Containing fear: the origins and management of ethnic conflict

TitleContaining fear: the origins and management of ethnic conflict
Publication TypeJournal Article
AuthorsLake, DA, Rothchild, D
Contribution: 

 

The most widely discussed explanations of ethnic conflict are, at best, incomplete and, at worst, simply wrong. Ethnic conflict is not caused directly by inter-group differences, "ancient hatreds" and centuries-old feuds, or the stresses of modern life within a global economy Nor were ethnic passions, long bottled up by repressive communist regimes, simply uncorked by the end of the Cold War.

We argue instead that intense ethnic conflict is most often caused by collective fears of the future. As groups begin to fear for their safety, dangerous and difficult-to-resolve strategic dilemmas arise that contain within them the potential for tremendous violence. As information failures, problems of credible commitment, and the security dilemma take hold, groups become apprehensive, the state weakens, and conflict becomes more likely. Ethnic activists and political entrepreneurs, operating within groups, build upon these fears of insecurity and polarize society. Political memories and emotions also magnify these anxieties, driving groups further apart. Together, these between-group and within-group strategic interactions produce a toxic brew of distrust and suspicion that can explode into murderous violence.

Ethnic conflict can be contained, but it cannot be entirely resolved. Effective management seeks to reassure minority groups of both their physical security and, because it is often a harbinger of future threats, their cultural security. Demonstrations of respect, power-sharing, elections engineered to produce the interdependence of groups, and the establishment of regional autonomy and federalism are important confidence-building measures that, by promoting the rights and positions of minority groups, mitigate the strategic dilemmas that produce violence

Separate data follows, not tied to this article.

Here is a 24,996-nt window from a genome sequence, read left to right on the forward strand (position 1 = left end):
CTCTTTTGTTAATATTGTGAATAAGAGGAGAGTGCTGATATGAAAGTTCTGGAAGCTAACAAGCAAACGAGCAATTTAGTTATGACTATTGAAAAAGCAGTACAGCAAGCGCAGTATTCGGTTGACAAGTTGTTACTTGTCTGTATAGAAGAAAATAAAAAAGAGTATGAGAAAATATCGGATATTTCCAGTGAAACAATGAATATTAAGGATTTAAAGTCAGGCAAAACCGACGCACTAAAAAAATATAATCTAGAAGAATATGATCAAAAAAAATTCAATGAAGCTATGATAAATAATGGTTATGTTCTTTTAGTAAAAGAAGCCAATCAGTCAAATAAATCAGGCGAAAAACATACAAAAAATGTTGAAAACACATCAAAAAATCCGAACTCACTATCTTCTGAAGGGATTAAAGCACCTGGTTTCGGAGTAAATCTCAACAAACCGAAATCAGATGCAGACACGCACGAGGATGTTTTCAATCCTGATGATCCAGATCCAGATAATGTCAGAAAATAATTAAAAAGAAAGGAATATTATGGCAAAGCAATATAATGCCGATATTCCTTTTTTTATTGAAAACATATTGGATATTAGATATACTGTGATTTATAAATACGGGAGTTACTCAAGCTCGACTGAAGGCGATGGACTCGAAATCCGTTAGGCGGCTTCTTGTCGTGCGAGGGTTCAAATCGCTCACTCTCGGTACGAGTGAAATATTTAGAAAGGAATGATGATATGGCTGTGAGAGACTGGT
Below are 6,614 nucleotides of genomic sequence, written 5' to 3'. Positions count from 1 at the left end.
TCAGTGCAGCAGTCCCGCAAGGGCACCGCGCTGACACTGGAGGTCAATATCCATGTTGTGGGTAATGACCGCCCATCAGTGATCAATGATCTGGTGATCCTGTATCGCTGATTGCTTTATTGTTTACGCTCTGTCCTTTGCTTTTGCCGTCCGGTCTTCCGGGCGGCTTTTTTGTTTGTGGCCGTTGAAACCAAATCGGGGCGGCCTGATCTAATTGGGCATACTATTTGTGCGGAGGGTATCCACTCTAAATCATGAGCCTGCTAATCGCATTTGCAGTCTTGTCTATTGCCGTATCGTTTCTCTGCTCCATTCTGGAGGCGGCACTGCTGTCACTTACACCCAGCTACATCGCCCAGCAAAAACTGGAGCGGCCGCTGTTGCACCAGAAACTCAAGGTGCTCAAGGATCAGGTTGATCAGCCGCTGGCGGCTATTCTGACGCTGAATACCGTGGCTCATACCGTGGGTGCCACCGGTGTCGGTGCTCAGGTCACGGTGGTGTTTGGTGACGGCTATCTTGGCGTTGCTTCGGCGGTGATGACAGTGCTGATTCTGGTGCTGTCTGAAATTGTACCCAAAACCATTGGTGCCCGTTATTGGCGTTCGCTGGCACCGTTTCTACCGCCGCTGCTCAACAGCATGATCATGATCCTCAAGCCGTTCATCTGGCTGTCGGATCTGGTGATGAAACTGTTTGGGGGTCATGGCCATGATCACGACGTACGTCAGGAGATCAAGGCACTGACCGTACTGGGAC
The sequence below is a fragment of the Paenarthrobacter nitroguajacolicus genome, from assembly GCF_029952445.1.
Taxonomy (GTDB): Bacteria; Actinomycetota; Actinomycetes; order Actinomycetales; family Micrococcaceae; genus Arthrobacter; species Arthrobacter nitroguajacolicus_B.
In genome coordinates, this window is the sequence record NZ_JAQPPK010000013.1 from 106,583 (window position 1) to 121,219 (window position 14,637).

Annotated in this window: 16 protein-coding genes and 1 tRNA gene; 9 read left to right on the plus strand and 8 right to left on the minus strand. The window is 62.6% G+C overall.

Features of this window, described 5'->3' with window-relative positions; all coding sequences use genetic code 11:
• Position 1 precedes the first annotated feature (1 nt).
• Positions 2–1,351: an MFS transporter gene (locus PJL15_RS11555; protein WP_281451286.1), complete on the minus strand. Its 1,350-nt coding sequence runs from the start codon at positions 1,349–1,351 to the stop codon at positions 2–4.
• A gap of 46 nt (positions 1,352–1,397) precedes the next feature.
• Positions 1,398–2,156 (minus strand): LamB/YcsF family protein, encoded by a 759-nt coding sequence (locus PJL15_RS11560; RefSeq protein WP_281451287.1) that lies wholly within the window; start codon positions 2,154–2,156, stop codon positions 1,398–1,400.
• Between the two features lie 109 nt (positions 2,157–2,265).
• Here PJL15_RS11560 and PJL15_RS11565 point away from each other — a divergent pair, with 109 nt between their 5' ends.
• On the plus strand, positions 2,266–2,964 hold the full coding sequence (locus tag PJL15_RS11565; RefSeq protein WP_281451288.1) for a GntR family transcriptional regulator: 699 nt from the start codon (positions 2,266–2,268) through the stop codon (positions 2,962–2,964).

International intervention may also be necessary and appropriate to protect minorities against their worst fears, but its effectiveness is limited. Noncoercive interventions can raise the costs of purely ethnic appeals and induce groups to abide by international norms. Coercive interventions can help bring warring parties to the bargaining table and enforce the resulting terms. Mediation can facilitate agreement and implementation. A key issue in all interventions, especially in instances of external coercion, is the credibility of the international commitment. External interventions that the warring parties fear will soon fade may be worse than no intervention at all. There is no practical alternative to active engagement by the international community over the long term.

This essay presents a framework for understanding the origins and manage- ment of ethnic conflict. Focusing on the central concept of ethnic fear, we attempt to provide a broad framework for comprehending, first, how the various causes of ethnic conflict fit together and potentially interact and, sec- ond, how policies can be crafted to address these causes. Moreover, while our approach is largely "rational choice" oriented, we also seek to examine how non-rational factors such as political myths and emotions interact with the strategic dilemmas we highlight. We recognize that many of the ideas presented here have already appeared in the burgeoning literature on ethnic conflict, and do not claim to be presenting an entirely novel approach, although we note some areas of disagreement with prevailing approaches.